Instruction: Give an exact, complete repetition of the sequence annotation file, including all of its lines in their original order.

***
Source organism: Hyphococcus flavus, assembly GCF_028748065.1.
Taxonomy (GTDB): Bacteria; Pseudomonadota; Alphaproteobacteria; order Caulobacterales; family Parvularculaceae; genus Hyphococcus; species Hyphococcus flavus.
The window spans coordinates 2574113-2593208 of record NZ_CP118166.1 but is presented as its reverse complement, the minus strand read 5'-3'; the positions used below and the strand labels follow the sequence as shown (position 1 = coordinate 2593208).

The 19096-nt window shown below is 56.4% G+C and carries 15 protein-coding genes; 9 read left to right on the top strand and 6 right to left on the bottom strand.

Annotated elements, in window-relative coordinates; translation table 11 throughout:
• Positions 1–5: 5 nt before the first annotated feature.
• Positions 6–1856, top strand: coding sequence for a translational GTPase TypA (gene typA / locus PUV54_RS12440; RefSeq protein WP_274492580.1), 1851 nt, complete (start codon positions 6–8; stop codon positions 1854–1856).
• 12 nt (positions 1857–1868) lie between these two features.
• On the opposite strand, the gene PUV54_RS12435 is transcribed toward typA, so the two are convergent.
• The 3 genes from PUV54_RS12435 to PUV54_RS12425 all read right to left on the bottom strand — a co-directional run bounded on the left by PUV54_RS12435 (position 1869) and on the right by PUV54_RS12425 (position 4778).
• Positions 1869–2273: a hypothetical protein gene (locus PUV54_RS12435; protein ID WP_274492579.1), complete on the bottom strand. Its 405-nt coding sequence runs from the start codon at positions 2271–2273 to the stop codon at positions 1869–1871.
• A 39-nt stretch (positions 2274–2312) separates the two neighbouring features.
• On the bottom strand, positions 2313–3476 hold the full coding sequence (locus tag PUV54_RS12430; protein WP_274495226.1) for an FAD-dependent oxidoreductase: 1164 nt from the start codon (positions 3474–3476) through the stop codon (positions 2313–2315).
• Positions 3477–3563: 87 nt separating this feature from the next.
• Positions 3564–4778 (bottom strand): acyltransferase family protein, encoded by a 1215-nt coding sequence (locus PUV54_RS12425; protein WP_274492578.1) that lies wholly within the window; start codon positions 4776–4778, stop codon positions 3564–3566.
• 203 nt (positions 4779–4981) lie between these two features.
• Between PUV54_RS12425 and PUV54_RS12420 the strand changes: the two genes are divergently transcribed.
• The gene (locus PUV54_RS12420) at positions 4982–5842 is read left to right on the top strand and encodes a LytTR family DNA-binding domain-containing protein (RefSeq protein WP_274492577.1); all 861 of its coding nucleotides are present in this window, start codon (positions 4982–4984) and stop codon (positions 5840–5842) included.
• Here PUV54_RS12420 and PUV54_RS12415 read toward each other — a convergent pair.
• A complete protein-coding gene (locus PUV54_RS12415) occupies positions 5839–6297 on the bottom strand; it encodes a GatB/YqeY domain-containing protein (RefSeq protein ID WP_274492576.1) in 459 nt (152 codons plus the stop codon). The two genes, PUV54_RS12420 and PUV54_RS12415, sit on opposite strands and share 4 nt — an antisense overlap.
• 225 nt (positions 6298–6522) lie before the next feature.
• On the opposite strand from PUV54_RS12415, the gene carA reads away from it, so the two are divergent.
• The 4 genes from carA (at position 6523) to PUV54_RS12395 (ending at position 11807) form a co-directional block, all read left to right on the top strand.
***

Source organism: Hyphococcus flavus, assembly GCF_028748065.1.
Taxonomy (GTDB): Bacteria; Pseudomonadota; Alphaproteobacteria; order Caulobacterales; family Parvularculaceae; genus Hyphococcus; species Hyphococcus flavus.
The window spans coordinates 2574113-2593208 of record NZ_CP118166.1 but is presented as its reverse complement, the minus strand read 5'-3'; the positions used below and the strand labels follow the sequence as shown (position 1 = coordinate 2593208).

The 19096-nt window shown below is 56.4% G+C and carries 15 protein-coding genes; 9 read left to right on the top strand and 6 right to left on the bottom strand.

Annotated elements, in window-relative coordinates; translation table 11 throughout:
• Positions 1–5: 5 nt before the first annotated feature.
• Positions 6–1856, top strand: coding sequence for a translational GTPase TypA (gene typA / locus PUV54_RS12440; RefSeq protein WP_274492580.1), 1851 nt, complete (start codon positions 6–8; stop codon positions 1854–1856).
• 12 nt (positions 1857–1868) lie between these two features.
• On the opposite strand, the gene PUV54_RS12435 is transcribed toward typA, so the two are convergent.
• The 3 genes from PUV54_RS12435 to PUV54_RS12425 all read right to left on the bottom strand — a co-directional run bounded on the left by PUV54_RS12435 (position 1869) and on the right by PUV54_RS12425 (position 4778).
• Positions 1869–2273: a hypothetical protein gene (locus PUV54_RS12435; protein ID WP_274492579.1), complete on the bottom strand. Its 405-nt coding sequence runs from the start codon at positions 2271–2273 to the stop codon at positions 1869–1871.
• A 39-nt stretch (positions 2274–2312) separates the two neighbouring features.
• On the bottom strand, positions 2313–3476 hold the full coding sequence (locus tag PUV54_RS12430; protein WP_274495226.1) for an FAD-dependent oxidoreductase: 1164 nt from the start codon (positions 3474–3476) through the stop codon (positions 2313–2315).
• Positions 3477–3563: 87 nt separating this feature from the next.
• Positions 3564–4778 (bottom strand): acyltransferase family protein, encoded by a 1215-nt coding sequence (locus PUV54_RS12425; protein WP_274492578.1) that lies wholly within the window; start codon positions 4776–4778, stop codon positions 3564–3566.
• 203 nt (positions 4779–4981) lie between these two features.
• Between PUV54_RS12425 and PUV54_RS12420 the strand changes: the two genes are divergently transcribed.
• The gene (locus PUV54_RS12420) at positions 4982–5842 is read left to right on the top strand and encodes a LytTR family DNA-binding domain-containing protein (RefSeq protein WP_274492577.1); all 861 of its coding nucleotides are present in this window, start codon (positions 4982–4984) and stop codon (positions 5840–5842) included.
• Here PUV54_RS12420 and PUV54_RS12415 read toward each other — a convergent pair.
• A complete protein-coding gene (locus PUV54_RS12415) occupies positions 5839–6297 on the bottom strand; it encodes a GatB/YqeY domain-containing protein (RefSeq protein ID WP_274492576.1) in 459 nt (152 codons plus the stop codon). The two genes, PUV54_RS12420 and PUV54_RS12415, sit on opposite strands and share 4 nt — an antisense overlap.
• 225 nt (positions 6298–6522) lie before the next feature.
• On the opposite strand from PUV54_RS12415, the gene carA reads away from it, so the two are divergent.
• The 4 genes from carA (at position 6523) to PUV54_RS12395 (ending at position 11807) form a co-directional block, all read left to right on the top strand.